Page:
But what if you prayed again and again with all your heart and soul and nothing happened? How many of us have prayed that someone who was ill might live and then he or she died? There’s a story of a little girl who cried the familiar lament: “I prayed that my grandmother should get all better and she died. How could Gd be so cruel?”
Wisely her mother responded: “There are few deaths, thank Gd, where there is no one to pray for the one who is dying. Do you suppose that the gift of prayer was given to us in order that one may never die? Do you think Gd intended that we live on in growing infirmity, till at last we would pray for death to save ourselves from despair? Only Gd knows how to answer. Gd knows when to say, ‘No.’” (Rabbi Earl A. Grollman, Eulogies)
“I see,” the skeptic might say. “If she gets better it is Gd helping her, and if she dies it is Gd saying, ‘No.’ As the Church Lady might say: How convenient!”
And I would say to the skeptic, “Yes, to a certain extent that is correct. Our sincere prayers from the depths of our hearts do have a profound influence upon Gd’s decrees. But sometimes it is time for someone to die, even though we may feel that she has died before her time. Gd does not always give us what we ask for. He does give us what we need! Sometimes Gd’s answer must be, ‘No!’”
Ok, now we understand how Gd sometimes must answer our prayers by saying, “No.” But how do we get to the state of “Yes!”—the state where Gd answers our prayers by giving us what we prayed for? King David tells us the secret in the next verse in the Ashre prayer: R’tzon y’reyav yaaseh, “He will do the will of those who are in awe of Him,” v’et shavatam yishma v’yoshi-eym, “and He will hear their cries and will save them.” Be in awe of Gd—especially in your prayers. Align your intention with His—resolve in your prayers to do Gd’s will—and He will align His intentions with yours—He will resolve to do your will. As it says in Pirke Avot (2:4): “Make your will like Gd’s will, so that Gd will make your will like His will.”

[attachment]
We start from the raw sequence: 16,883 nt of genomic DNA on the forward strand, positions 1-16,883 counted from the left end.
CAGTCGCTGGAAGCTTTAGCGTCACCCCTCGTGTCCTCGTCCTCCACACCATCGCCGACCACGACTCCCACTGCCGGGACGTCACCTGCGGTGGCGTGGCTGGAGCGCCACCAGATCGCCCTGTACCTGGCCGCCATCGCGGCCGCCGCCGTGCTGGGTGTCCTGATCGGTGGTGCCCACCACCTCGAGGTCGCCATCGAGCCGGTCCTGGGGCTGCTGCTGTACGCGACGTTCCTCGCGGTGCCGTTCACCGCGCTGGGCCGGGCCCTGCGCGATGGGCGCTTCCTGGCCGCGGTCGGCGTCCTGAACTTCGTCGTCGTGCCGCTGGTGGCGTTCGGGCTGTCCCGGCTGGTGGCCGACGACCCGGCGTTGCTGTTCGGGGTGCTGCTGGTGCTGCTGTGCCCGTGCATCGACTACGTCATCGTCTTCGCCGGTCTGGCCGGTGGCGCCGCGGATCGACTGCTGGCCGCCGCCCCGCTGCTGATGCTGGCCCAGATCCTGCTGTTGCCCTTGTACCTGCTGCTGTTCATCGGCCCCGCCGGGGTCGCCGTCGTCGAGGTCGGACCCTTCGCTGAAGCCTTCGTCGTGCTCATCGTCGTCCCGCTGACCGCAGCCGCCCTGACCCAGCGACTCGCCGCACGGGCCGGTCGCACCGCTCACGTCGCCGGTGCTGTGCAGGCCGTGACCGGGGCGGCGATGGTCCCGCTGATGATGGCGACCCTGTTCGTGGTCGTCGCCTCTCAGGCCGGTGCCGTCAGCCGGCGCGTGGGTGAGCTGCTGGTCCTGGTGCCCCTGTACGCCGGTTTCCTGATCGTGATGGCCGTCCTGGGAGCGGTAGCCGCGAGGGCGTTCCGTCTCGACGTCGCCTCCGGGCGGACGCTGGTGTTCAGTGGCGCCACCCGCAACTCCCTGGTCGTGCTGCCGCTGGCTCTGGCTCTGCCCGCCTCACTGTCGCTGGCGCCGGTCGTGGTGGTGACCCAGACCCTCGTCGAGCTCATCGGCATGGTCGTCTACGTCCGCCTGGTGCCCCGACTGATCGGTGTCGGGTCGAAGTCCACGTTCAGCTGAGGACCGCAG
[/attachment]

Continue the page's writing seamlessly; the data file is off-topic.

Deep prayer has the power to change us, to transform us so much that even if Gd decreed we should be ill…because of our prayers we now might no longer be the same person for whom that illness was prescribed and we can then begin to heal. The Talmud (Brachot 5a) advises that when we become ill we should search our lives to see if we need to change our ways and ask forgiveness. That needs to be part of the process of deep prayer. And most important, when illness or misfortune strikes, we need to ask Gd to help us understand what is the lesson we need to learn from what life has thrown at us? Once we learn the lesson, there’s no further need for the distress. And so the Talmud (Brachot 32b) teaches: “Whoever prolongs his prayer (with meaning, focus, attention), his prayer will not be left unanswered.”
Once, one of our members shared with me that his grandson’s wife was pregnant and the doctors had discovered a tumor in the brain of the fetus. Apparently this was malady had been in the family before. When he found out about this, he began to be more scrupulous about putting on tefilin every day and reciting his prayers—especially for his great grandson to be. 2 weeks later the doctors checked and—Baruch Hashem—there was no trace of the tumor! True story!
I had him share this story in my class on prayer and it prompted others to share similar stories. Our prayers are heard and can be very powerful if recited with all our hearts.
Does Gd answer our prayers? You bet He does! So let’s rise for the Musaf service now as we continue our prayers—hopefully with greater focus and resolve. Amen!
Rabbi Mark Hillel Kunis